XML.com: XML From the Inside Out
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August 14, 2002

Elliotte Rusty Harold is coauthor of XML in a Nutshell, 2nd Edition.

Most XML APIs are either event-based like SAX and XNI or tree-based APIs like DOM, JDOM, and dom4j. Most programmers find tree-based APIs to be easier to use, but they are less efficient, especially when it comes to memory usage. A typical in-memory tree is several times larger than the document it models. These APIs are normally not practical for documents larger than a few megabytes in size or in memory-constrained environments. In these situations, a streaming API such as SAX or XNI is normally chosen. However, these APIs model the parser rather the document. They push the content of the document to the client application as soon as they see it, whether the client is ready to receive that data or not. SAX and XNI are fast and efficient, but the patterns they require are unfamiliar and uncomfortable to many developers.

XMLPULL is a new streaming API that can read arbitrarily large documents like SAX. However, as the name indicates, it is based on a pull model rather than a push model. In XMLPULL the client is in control rather than the parser. The application tells the parser when it wants to receive the next data chunk rather than the parser telling the client when the next chunk of data is available.

Related Reading

XML in a Nutshell, 2nd Edition

XML in a Nutshell, 2nd Edition
A Desktop Quick Reference
By W. Scott Means, Elliotte Rusty Harold

Like SAX, XMLPULL is an open source, parser independent pure Java API based on interfaces that can be implemented by multiple parsers. Currently there are two implementations, both free:

The API defines only one class, one interface, and one exception:

  • XmlPullParser: an abstract class that represents the parser

  • XmlPullParserFactory: the factory class that instantiates an implementation dependent subclass of XmlPullParser

  • XmlPullException: the generic class for everything other than an IOException that might go wrong when parsing an XML document, particularly well-formedness errors and tokens that don't have the expected type

Most XMLPULL programs begin by using the factory class to load a parser:

XmlPullParserFactory factory = XmlPullParserFactory.newInstance();
XmlPullParser parser = factory.newPullParser();

If anything goes wrong with this, then an XmlPullParserException is thrown.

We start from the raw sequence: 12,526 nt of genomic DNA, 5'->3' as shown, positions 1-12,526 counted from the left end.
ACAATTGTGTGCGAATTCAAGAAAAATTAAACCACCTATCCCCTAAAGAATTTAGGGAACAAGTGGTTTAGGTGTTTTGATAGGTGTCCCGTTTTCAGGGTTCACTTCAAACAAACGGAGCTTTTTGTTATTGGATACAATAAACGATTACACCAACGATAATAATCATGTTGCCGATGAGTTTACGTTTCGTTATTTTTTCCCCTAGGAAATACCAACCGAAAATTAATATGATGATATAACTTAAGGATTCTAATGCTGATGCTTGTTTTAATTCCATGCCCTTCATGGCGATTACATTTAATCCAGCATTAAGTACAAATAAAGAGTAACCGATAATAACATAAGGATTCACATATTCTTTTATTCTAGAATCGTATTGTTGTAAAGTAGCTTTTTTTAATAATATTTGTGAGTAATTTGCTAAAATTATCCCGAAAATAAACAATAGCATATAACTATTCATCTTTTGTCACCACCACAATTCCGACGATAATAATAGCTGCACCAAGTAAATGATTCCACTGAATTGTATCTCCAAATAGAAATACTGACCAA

Next, the parser is pointed at a particular input stream with a certain encoding. For example,

URL u = new URL("http://www.cafeconleche.org/");
InputStream in = u.openStream();
parser.setInput(in, "ISO-8859-1");

If you don't know the encoding, you can pass null and the parser will try to guess it from the input stream based on the usual clues like the byte order mark and the encoding declaration.

Now it's time to actually read the document. You can think of the XmlPullParser as an iterator across all the different tags, text nodes, and other information items in the XML document. You invoke its nextToken() method to advance from one token to the next, and then use various getter methods to extract data from that chunk. Some of the most important of these include:

getAttributeName(int index)
getAttributeNamespace(int index)
getAttributePrefix(int index)
getAttributeType(int index)
getAttributeValue(int index)
getAttributeValue(String namespace, String name)

Not all of these methods work all the time. For instance, if the XmlPullParser is positioned on an end-tag then you can get the name, namespace, and prefix but not the attributes or the text. If the XmlPullParser is positioned on a text node, then you can get the text but not the name, namespace, prefix, or attributes. Text nodes just don't have these things. To find out what kind of node the parser is currently positioned on, you call the getEventType() method. This returns one of these eleven int constants:


For example, here's a simple bit of code that iterates through an XML document and prints out the names of the different elements it encounters:

while (true) {
    int event = parser.next();
    if (event == XmlPullParser.END_DOCUMENT) break;
    if (event == XmlPullParser.START_TAG) {

Here's the start of the output when I ran this across a simple well-formed HTML file:


If you're only concerned with tags, text, and documents, you can use the next() method instead of nextToken(). This method silently skips all comments, processing instructions, document-type declarations, and ignorable white space. It merges CDATA sections and entities into their surrounding text. Unresolvable entities cause an XmlPullParserException. Thus, the kinds of events it reports are only START_DOCUMENT, START_TAG, END_TAG, TEXT, and END_DOCUMENT.

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